Bobal is a variety of Vitis Vinifera, a red grape used in winemaking. It is native to the Utiel-Requena region in Valencia, Spain. The name derives from the Latin bovale, in reference to the shape of a bull’s head. It is grown predominantly in the Utiel-Requena DO where it represents about 90% of all vines grown, and is also present in significant quantities in Valencia, Cuenca and Albacete. It can only be found in small quantities in other regions of Spain: La Manchuela (Castile La Mancha), selected vineyards in Ribera de Guadiana DO, Alicante DO, Murcia, Campo de Borja, Calatayud, Cariñena, Valdejalón. Small quantities are also grown in Rosellón (south of France) and in Sardinia (Italy). A rare white variety of the same name also exists. According to the data from the Spanish Vine Registry (Registro Vitícola Español) of 31 July 2004, Bobal is the third most planted variety in Spain with 90,000 ha (8%), coming behind Airén 305,000 ha (27%) and Tempranillo 190,000 (17%). The best wines are deep, soft color. Bobal has traditionally been used for the production of bulk wine, but producers working in higher altidudes, above 800 meters sea level, are taking this variety more seriously and give it the attention it deserves. (Source: Wikipedia).
Unfortunately I’ve never tasted wines from this grape, but have recently bought a couple of bottles and I look forward to taste it soon. Stay tune. Meanwhile enjoy the trailer of “La Bobal and other stories about wine” directed In 2008 by Zev Robinson, which brought a degree of international recognition to Spain’s second most planted but widely unknown grape.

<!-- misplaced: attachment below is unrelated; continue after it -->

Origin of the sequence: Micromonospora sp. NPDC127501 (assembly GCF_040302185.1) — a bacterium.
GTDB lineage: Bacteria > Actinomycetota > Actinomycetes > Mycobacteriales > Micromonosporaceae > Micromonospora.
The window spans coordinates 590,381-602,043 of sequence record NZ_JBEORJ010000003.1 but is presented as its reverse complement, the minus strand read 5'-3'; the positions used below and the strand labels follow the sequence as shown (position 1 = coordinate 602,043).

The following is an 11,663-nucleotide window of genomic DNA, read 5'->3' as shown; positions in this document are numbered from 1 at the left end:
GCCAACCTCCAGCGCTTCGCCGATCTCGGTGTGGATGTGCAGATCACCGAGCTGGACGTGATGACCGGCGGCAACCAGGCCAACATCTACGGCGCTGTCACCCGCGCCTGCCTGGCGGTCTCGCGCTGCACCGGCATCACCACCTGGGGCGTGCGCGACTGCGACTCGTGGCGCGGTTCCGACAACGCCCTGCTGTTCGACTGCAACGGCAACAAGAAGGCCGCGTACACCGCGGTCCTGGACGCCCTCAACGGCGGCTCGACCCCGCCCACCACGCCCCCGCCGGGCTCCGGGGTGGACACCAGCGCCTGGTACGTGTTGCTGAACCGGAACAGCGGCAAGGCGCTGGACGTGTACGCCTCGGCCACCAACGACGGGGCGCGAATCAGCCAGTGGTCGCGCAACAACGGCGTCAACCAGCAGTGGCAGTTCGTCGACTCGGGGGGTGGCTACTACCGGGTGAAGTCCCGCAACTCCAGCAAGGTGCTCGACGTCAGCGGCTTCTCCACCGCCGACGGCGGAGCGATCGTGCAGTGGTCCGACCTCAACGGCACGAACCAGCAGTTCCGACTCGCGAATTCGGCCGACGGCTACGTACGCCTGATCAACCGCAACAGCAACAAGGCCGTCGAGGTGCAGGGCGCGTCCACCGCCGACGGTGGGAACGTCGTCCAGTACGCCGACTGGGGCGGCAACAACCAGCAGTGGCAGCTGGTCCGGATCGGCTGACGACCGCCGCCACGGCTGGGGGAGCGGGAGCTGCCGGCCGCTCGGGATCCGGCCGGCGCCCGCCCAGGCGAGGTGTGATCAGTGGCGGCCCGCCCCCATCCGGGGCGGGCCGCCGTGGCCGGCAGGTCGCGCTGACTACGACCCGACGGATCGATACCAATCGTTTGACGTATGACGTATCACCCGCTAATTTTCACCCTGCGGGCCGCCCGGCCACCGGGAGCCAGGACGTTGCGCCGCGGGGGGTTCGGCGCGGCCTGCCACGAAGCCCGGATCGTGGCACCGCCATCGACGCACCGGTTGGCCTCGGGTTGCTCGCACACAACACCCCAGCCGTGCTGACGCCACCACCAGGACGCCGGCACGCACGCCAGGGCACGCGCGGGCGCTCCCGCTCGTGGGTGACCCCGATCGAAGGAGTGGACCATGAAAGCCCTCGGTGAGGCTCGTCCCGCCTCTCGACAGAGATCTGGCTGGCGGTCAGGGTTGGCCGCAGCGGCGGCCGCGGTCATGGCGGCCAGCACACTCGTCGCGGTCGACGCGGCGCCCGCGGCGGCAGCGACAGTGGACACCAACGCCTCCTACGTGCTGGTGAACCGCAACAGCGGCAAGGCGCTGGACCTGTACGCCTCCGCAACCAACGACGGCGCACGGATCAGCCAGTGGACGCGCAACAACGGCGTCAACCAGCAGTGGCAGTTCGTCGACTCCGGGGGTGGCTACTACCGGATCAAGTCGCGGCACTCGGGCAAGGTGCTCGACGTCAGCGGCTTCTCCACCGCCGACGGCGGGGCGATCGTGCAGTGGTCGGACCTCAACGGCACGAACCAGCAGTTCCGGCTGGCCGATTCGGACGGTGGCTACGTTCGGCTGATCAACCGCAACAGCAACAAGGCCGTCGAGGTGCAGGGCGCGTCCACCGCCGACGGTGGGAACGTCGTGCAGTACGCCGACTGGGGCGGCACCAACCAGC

MacLehose Press, 2015. Translated by Mark Fried. ISBN: 9780857052582
Book Description: Tormented by past heartbreak and contemporary politics, for Edgar ‘Lefty’ Mendieta the news of the murder of lawyer Bruno Canizales represents just another day at the office in the drug-ridden city of Culiacán. It soon becomes clear that there is no shortage of suspects in a city where it’s hard to tell the gangsters from the politicians. Canizales was the son of a former government minister and the partner of a drug baron’s daughter, with his own penchant for cross-dressing and dangerous sex. What is less clear is why the assassin chose to use a silver bullet. And why, two days later, they seem to have struck again. In this sweltering city where a desire for the truth can be as dangerous as any drug, Mendieta’s search for justice takes him from mansions to drug dens, in Élmer Mendoza’s seminal founding text of Latin America’s ‘narco-lit’ wave.
More about the author: Élmer Mendoza was born in Culiacán, México in 1949. He is a professor and author, widely regarded as the founder of ‘narco-lit’, which explores drug trafficking and corruption in Latin America. He won the José Fuentes Mares National Literary Prize for Janis Joplin’s Lover, and the Tusquets Prize for Silver Bullets.
Mark Fried is head of public policy at Oxfam Canada and a literary translator of both fiction and non-fiction. (Source: MacLehose Press)
Further information Tusquets Editores (in English) here.
Other novels by Elmer Mendoza:
Un asesino solitario, Tusquets, 1999
El amante de Janis Joplin, Tusquets, 2001
Efecto tequila, Tusquets, 2004
Cóbraselo caro, Tusquets, 2005
Balas de plata, Tusquets, 2008
La prueba del ácido, Tusquets, 2010
Nombre de perro, Tusquets, 2012
El misterio de la orquídea Calavera, Tusquets, 2014
It is well worth visiting Barcelona all year round, but if there is a particular day to be there that day is on 23 April. On that date Barcelona celebrates Sant Jordi (Saint George), the patron saint of Catalonia, and although the 23 of April isn’t a public holiday, it’s always a celebration. Don’t expect saints clutching swords or dragons dripping blood: it’s a day for lovers, authors, book signings and rose stalls. Read more details here.